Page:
Rudy and Jeffie had a very close relationship.  We'd jokingly told Jeffie that Rudy was his puppy, but Jeffie took that very seriously.  Rudy really did become his.

I started to say that Rudy hasn't been the same since Jeffie died, but the truth is that he hasn't been the same since Jeffie became ill.  Both Rudy and Rosie were very upset, nervous and worried.  Rudy more so.

And when we came home without Jeffie - after that fateful mad dash to the vet when Jeffie died in my arms before we could get there - neither Rudy nor Rosie looked for him.  

They knew.

Since then Rudy has become more my dog than ever.  He's been by turns what I would call depressed and what I would call manic.  When we're outside playing he pretty much goes crazy.  I have no doubt his misses his hairy brother and the rowdy play they loved.
Rowdy boys Rudy and Jeffie

These days both Rudy and Rosie are missing their Dog Daddy.  They periodically check the house for him.  Rudy sometimes stations himself at the front door watching for him.  They examine and sniff things that were his.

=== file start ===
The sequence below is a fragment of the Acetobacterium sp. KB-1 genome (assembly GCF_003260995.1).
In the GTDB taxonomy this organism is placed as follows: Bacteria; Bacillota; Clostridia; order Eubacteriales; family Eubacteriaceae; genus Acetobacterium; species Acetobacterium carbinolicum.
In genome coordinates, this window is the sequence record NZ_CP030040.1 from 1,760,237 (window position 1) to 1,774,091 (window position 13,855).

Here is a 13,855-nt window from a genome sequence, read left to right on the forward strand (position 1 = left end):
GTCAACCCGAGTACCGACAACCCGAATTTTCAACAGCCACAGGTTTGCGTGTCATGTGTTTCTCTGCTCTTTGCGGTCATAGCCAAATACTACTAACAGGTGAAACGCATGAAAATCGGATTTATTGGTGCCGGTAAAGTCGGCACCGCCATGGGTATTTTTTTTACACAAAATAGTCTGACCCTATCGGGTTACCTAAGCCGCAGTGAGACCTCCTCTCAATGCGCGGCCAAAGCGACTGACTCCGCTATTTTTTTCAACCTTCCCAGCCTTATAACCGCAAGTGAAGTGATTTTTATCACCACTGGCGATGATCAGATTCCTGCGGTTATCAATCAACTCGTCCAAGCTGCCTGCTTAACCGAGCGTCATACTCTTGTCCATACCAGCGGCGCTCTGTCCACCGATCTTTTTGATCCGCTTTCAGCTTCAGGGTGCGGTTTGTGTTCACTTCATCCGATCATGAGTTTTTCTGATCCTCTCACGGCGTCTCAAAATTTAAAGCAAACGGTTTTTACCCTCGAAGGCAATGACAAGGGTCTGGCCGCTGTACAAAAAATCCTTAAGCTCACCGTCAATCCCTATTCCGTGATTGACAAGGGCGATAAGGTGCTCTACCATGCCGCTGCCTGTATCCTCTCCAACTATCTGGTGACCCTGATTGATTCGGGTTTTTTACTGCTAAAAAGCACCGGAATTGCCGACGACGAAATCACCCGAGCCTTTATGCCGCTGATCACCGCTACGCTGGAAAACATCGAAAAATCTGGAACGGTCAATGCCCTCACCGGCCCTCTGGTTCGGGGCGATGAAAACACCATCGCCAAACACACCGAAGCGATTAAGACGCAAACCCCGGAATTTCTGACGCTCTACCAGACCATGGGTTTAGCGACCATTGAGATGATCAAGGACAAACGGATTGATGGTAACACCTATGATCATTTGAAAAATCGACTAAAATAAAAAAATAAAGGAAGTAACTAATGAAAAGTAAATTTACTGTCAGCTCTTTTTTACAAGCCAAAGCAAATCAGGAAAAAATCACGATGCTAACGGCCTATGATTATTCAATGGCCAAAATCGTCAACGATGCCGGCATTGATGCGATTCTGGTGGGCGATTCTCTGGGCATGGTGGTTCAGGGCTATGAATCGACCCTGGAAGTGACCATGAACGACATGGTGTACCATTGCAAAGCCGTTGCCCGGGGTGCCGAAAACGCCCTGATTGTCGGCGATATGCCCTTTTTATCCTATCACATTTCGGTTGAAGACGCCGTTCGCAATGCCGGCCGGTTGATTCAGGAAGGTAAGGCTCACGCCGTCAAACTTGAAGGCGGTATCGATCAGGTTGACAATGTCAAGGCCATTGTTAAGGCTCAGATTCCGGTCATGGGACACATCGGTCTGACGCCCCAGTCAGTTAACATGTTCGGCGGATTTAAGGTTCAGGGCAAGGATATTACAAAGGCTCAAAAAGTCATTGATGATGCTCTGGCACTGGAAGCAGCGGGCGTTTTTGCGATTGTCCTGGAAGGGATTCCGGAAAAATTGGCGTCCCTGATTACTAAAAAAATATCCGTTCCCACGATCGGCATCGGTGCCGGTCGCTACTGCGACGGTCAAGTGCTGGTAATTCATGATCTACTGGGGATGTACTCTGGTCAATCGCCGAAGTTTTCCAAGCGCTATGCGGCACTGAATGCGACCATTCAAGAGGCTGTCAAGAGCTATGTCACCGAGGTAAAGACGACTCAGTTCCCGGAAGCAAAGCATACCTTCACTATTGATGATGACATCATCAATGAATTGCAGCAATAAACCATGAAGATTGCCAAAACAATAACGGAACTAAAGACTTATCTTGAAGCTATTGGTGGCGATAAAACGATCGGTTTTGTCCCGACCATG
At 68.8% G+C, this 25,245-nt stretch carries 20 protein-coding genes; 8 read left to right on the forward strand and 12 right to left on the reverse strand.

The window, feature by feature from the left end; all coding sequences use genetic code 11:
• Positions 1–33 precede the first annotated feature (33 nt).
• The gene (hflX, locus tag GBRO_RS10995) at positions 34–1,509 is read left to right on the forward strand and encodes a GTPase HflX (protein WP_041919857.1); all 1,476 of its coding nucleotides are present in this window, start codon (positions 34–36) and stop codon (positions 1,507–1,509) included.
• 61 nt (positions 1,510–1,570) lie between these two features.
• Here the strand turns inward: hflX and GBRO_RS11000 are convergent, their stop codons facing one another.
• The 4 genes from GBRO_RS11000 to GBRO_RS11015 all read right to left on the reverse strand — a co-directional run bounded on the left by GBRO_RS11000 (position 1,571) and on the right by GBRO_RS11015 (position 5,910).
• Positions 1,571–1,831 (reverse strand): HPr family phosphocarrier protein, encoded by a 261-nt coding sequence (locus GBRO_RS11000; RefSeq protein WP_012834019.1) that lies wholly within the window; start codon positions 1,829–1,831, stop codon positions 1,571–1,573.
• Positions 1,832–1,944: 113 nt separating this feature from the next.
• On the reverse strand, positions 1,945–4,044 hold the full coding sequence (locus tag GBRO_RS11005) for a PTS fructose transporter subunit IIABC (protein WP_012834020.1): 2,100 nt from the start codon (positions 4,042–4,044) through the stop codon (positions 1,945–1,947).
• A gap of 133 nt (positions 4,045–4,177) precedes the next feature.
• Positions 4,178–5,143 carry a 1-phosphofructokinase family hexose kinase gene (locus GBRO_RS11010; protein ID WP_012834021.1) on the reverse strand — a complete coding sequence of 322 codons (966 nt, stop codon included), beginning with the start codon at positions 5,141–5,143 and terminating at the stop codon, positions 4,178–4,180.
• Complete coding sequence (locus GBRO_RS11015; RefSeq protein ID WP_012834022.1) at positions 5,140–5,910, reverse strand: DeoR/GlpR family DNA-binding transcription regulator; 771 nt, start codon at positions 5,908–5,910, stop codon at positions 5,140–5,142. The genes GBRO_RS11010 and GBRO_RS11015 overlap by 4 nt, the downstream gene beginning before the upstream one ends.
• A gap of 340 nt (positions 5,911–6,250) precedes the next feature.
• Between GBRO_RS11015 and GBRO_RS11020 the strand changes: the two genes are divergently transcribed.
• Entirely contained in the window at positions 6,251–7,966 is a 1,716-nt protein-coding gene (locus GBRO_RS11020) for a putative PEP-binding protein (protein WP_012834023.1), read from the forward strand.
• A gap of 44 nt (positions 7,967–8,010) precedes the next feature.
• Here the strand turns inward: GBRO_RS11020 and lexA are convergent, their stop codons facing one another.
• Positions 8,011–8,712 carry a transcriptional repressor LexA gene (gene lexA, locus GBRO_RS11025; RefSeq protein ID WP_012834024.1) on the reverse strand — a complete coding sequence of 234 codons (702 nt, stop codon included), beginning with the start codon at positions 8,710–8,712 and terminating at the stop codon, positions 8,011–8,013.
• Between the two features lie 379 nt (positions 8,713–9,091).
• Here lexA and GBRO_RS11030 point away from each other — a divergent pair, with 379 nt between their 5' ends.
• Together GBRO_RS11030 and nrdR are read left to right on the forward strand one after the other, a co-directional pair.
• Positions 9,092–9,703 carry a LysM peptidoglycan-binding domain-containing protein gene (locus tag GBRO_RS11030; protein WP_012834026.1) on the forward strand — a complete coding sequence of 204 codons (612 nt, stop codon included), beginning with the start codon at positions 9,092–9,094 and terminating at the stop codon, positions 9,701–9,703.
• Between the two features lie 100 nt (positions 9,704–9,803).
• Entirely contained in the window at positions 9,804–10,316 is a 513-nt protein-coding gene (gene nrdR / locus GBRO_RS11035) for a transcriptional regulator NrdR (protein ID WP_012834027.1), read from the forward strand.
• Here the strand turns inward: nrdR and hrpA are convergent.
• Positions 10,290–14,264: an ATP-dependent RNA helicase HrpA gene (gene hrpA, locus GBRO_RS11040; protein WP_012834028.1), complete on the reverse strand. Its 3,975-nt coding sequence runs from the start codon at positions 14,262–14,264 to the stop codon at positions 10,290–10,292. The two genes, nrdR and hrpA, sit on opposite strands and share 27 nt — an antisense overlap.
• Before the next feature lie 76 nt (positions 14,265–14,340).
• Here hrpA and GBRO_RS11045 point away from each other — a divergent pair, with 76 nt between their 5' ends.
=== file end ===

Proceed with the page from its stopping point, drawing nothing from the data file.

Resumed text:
Rudy waiting and hoping.

Yes, they're definitely influenced by my own angst and heartbreak - in all these instances of lossHowever, their behavior leaves no doubt in my mind.

Do animals grieve?

Unequivocally, I say yes.   


  1. I think so too that animals grieve. They have this attachment that we can only hope to explain if we could but I can't begin to imagine how painful it could be for them too.

  2. I agree Sue. Dogs and lots of other mammals show clear signs of grief. Scientists are coming around to that view also; there's plenty of evidence for it. Your animals have experienced so much love and companionship. To me it seems arrogant to assume only we humans feel these strongly enough to grieve for our loved ones when they're gone. And your grief - I hope being with Rudy and Rosie is some comfort for you too. I'm thinking of you and the strength it took for you to write this beautiful post. Sending a {{{hug}}}.